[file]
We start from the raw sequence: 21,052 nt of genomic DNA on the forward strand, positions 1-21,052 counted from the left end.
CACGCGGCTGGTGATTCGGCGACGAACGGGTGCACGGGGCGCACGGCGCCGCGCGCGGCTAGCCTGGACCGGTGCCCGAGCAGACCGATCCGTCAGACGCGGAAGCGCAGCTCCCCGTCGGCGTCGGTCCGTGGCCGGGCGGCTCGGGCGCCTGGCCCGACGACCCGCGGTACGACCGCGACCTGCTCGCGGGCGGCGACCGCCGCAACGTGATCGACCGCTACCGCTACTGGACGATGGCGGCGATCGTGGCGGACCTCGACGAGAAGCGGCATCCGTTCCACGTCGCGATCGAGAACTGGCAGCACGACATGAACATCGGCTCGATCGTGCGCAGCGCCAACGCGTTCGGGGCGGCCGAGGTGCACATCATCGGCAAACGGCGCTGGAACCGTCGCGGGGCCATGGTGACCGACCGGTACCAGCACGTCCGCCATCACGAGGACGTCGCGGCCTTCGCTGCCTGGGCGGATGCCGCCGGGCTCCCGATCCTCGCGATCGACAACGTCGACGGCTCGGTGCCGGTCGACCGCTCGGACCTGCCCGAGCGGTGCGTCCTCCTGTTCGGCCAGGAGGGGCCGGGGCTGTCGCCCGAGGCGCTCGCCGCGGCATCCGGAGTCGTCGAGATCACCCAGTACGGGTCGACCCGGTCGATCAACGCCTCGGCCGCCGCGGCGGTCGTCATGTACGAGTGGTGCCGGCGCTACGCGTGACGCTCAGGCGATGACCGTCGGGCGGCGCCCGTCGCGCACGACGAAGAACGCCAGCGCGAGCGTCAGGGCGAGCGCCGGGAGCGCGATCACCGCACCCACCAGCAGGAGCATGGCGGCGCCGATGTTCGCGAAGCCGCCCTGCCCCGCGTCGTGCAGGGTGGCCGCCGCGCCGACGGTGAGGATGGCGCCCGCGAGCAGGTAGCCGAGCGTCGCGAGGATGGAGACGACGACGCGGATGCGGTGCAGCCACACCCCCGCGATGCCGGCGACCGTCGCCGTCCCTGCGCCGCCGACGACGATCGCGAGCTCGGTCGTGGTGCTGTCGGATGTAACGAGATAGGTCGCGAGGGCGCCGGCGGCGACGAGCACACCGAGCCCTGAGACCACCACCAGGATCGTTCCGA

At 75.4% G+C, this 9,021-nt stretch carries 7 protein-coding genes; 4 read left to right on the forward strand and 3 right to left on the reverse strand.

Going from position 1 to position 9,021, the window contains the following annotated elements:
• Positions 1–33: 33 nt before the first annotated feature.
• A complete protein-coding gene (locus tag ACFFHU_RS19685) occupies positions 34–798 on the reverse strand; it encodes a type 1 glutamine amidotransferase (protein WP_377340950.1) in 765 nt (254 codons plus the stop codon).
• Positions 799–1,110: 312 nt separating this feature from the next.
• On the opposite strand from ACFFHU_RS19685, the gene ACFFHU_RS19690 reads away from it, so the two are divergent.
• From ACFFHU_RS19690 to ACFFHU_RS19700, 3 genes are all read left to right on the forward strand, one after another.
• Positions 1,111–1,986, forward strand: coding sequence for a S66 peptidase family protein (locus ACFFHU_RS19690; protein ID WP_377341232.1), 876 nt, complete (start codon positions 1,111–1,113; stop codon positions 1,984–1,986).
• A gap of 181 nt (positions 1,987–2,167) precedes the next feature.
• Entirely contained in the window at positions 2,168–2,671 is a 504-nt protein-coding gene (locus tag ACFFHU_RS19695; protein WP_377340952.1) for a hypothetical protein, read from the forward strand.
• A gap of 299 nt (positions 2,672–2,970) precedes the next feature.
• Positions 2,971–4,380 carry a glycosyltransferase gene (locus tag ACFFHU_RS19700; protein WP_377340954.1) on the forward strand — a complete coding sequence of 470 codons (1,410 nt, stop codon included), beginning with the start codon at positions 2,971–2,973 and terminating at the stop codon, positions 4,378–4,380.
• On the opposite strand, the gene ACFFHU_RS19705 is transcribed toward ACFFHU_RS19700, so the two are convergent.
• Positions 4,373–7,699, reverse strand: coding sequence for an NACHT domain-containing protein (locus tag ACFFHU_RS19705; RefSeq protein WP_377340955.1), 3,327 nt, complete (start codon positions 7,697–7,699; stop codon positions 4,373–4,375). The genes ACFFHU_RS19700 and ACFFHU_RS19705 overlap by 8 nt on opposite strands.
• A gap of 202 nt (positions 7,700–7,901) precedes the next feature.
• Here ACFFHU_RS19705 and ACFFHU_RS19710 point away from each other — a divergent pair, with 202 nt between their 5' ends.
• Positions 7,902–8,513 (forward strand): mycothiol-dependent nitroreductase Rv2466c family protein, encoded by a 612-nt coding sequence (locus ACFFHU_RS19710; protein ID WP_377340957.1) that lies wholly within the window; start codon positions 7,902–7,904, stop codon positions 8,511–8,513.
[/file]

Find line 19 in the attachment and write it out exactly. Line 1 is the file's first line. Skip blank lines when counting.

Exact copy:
• Positions 7,902–8,513 (forward strand): mycothiol-dependent nitroreductase Rv2466c family protein, encoded by a 612-nt coding sequence (locus ACFFHU_RS19710; protein ID WP_377340957.1) that lies wholly within the window; start codon positions 7,902–7,904, stop codon positions 8,511–8,513.